“This is a very scary time for everyone, but coupled with the pressures and worry of a very sick child and for some families the needs of other siblings, the services provided by Childhood Cancer Foundation go in some small way to alleviate the stresses and strains while also lessening the psychosocial side-effects from treatment, which can be very painful.”

Early diagnosis

“We’re also now aware of a worrying decrease in the number of diagnosis which unfortunately is unlikely to be attributed to a drop in incidences, but instead a responsive reluctance for people to attend their GP when they do start noticing symptoms of difficulties.

“With my daughter Isobel we were very fortunate to have had the benefit of early diagnosis and it’s vital that every child receives the same chance to both improve survival rates but also to help avoid harsher treatment protocol, which is necessary when the disease has a chance to progress. I would urge anyone who is concerned to please visit your GP because early diagnosis is so important.”

A lifeline cut

It’s completely exhausting when you have no break at all

For the Lannen family, the arrival of Covid-19 meant the loss of the majority of their nursing support – their lifeline. “We have one nurse who we are very close to who helps us two nights a week, we are the only family she is looking after so that’s just enough to help us get through. But it’s completely exhausting when you have no break at all.

“Our sleep is very broken attending to Nellie and little Molly too, then you have a full day of nursing care ahead of you before you even begin to be able to hang out or go for a walk as a family. I can’t emphasis enough how vital the support we have received from Jack & Jill, Enable Ireland and LauraLynn Lynne has been to us as a family.”

An SOS from Jack & Jill

“We are doing everything we can right now to continue to provide critical support and end of life care to 340 extra special children throughout the country,” says Carmel Doyle, CEO, Jack & Jill Foundation. “The way we provide that support has changed to suit our families (in line with HSE guidelines). Over 30% of our families continue to avail of their respite/nursing service at home, while others are self-isolating and get vital phone support from our specialist children nurses.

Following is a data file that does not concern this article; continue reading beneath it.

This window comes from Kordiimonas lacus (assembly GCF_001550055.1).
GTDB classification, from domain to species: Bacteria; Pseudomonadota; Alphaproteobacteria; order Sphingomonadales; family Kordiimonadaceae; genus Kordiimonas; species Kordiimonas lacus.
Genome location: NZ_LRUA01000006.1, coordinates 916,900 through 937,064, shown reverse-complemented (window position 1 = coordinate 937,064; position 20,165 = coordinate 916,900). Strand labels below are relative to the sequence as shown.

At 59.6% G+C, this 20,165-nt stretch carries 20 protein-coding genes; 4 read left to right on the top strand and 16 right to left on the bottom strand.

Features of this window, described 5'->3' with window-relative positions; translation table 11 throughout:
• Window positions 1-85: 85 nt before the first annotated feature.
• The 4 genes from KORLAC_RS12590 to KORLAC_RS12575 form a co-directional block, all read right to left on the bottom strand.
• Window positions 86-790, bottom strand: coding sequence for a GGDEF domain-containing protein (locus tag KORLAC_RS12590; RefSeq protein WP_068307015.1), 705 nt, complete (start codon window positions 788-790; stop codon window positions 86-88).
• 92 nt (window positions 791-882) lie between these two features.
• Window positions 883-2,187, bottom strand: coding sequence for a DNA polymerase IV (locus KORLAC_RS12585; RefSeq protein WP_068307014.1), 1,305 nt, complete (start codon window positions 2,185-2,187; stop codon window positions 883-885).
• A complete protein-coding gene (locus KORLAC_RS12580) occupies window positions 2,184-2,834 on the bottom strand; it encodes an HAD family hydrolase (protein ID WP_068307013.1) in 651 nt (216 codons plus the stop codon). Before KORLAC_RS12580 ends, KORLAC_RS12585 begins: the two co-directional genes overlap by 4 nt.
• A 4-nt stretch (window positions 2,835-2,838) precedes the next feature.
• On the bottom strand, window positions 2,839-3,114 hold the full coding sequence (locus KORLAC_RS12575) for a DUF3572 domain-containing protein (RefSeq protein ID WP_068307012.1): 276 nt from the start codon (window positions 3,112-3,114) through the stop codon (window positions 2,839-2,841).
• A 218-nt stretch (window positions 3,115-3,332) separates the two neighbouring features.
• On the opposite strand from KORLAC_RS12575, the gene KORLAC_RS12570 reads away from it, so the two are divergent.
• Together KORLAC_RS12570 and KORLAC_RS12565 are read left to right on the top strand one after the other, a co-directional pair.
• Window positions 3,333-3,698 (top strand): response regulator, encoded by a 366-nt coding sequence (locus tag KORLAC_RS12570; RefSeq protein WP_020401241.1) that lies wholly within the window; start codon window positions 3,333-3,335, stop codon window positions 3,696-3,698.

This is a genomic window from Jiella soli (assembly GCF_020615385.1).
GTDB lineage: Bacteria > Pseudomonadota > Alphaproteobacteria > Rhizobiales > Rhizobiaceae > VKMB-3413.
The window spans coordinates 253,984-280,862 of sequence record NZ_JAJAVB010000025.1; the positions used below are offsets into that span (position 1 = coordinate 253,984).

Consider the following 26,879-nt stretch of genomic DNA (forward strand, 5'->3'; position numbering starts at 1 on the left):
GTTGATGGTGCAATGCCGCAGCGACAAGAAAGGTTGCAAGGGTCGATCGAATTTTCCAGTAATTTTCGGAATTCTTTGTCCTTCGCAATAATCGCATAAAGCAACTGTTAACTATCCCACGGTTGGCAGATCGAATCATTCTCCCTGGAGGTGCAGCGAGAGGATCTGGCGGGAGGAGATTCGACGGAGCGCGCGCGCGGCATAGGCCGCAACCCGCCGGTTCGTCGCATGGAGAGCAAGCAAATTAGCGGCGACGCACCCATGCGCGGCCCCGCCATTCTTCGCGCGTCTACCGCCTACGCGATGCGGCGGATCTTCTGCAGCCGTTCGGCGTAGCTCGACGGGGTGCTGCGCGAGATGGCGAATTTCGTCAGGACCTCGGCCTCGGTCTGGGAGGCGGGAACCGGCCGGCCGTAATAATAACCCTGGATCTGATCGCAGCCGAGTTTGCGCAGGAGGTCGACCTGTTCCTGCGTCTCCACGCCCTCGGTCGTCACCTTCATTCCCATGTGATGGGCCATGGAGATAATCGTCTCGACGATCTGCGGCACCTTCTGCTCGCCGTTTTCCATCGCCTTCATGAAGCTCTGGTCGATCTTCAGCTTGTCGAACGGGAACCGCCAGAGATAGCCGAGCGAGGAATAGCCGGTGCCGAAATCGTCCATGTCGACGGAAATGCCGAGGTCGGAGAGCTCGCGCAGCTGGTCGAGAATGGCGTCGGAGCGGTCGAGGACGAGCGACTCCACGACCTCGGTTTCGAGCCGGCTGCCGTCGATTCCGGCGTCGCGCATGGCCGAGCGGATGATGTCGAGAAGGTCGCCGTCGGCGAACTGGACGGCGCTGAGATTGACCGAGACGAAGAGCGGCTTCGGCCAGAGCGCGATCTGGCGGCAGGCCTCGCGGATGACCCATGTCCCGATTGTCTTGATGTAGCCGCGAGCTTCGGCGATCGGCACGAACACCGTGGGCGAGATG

“But Covid-19 has had a devastating impact on our fundraising – closing our nine charity shops and cancelling most of our fundraising events overnight. That means Jack & Jill is facing a massive shortfall of €500,000, while the 340 children and families under our care continue to rely on the support of the charity now more than ever.”

New worries for us, familiar to them 

Since Covid-19, not all of us have felt the devastation of loss but each one of us has experienced the heightened anxiety, the see-saw of uncertainty, the challenge of social isolation and the strange new fear of a grubby door handle.

New worries for us, familiar foes to these families, who – Covid or no Covid – battle on regardless.

However, the virus is threatening the very support services that make their lives liveable – the lifelines that provide the light, the laughter and the holiday respite care.

But we can help, that’s the good news story here. Just one small donation to any or all of the services below will make a huge difference to children like Nellie and Emily all over Ireland.

To support Jack & Jill, donate €4 by texting the words ‘We Care’ to 50300 or donate any amount through their website here. Every €16 donated provides a family with 1 hour of home nursing support. (Text costs €4. Jack & Jill will receive a minimum of €3.60. Service Provider: LIKECHARITY. Helpline 076 6805278.). 

You can also support them by purchasing a piece of original art through Part Two of their brilliant Incognito online art sale starting at 10am on 28th May.  Donate and support The Childhood Cancer Foundation here. Donate and support Enable Ireland here. Donate and support LauraLynn here